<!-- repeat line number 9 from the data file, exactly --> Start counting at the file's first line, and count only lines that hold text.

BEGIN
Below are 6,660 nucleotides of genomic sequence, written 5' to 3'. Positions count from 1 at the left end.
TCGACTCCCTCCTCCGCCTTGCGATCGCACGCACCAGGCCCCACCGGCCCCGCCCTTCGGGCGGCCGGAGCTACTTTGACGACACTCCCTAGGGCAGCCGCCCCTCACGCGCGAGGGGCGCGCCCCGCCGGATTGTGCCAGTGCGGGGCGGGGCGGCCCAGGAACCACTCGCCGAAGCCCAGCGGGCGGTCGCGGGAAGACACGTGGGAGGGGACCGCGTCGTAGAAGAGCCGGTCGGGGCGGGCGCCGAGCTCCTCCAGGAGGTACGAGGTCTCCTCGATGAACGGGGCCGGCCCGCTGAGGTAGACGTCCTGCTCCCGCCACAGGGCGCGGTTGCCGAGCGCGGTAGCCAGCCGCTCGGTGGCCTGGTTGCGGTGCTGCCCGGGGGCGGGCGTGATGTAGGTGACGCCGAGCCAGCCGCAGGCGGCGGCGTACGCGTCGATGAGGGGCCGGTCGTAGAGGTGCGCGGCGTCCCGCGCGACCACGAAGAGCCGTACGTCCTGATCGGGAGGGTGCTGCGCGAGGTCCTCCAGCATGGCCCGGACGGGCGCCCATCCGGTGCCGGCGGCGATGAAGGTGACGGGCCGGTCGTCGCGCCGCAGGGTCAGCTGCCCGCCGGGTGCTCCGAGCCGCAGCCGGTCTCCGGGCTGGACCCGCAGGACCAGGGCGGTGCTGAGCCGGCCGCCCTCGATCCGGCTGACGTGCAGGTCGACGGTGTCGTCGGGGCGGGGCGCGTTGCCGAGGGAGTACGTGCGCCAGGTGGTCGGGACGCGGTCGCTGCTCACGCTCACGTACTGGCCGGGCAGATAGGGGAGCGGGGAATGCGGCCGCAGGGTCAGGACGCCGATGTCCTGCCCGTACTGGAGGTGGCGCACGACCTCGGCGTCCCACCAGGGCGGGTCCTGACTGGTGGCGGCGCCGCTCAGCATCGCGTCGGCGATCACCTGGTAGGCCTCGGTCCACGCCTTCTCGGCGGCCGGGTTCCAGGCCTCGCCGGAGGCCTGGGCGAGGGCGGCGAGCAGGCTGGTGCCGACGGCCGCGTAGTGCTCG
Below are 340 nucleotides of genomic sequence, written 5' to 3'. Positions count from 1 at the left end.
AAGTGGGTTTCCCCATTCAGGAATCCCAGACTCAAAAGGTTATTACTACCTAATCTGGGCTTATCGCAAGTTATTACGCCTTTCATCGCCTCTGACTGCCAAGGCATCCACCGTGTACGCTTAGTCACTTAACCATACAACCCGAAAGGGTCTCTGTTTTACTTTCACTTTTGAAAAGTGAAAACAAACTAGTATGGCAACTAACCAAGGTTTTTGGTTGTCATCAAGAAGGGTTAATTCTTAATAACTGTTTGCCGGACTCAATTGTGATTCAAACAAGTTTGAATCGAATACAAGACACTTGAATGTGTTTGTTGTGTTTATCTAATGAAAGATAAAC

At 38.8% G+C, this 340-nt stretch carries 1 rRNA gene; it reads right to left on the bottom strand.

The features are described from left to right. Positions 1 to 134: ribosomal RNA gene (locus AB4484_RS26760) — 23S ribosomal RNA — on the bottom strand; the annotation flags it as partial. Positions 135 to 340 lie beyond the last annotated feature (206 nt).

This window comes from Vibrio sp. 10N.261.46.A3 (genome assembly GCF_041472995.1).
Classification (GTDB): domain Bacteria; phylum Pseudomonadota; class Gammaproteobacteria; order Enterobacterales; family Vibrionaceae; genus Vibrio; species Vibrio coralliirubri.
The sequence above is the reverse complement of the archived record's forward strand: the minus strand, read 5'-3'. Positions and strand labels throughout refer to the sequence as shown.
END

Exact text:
The sequence above is the reverse complement of the archived record's forward strand: the minus strand, read 5'-3'. Positions and strand labels throughout refer to the sequence as shown.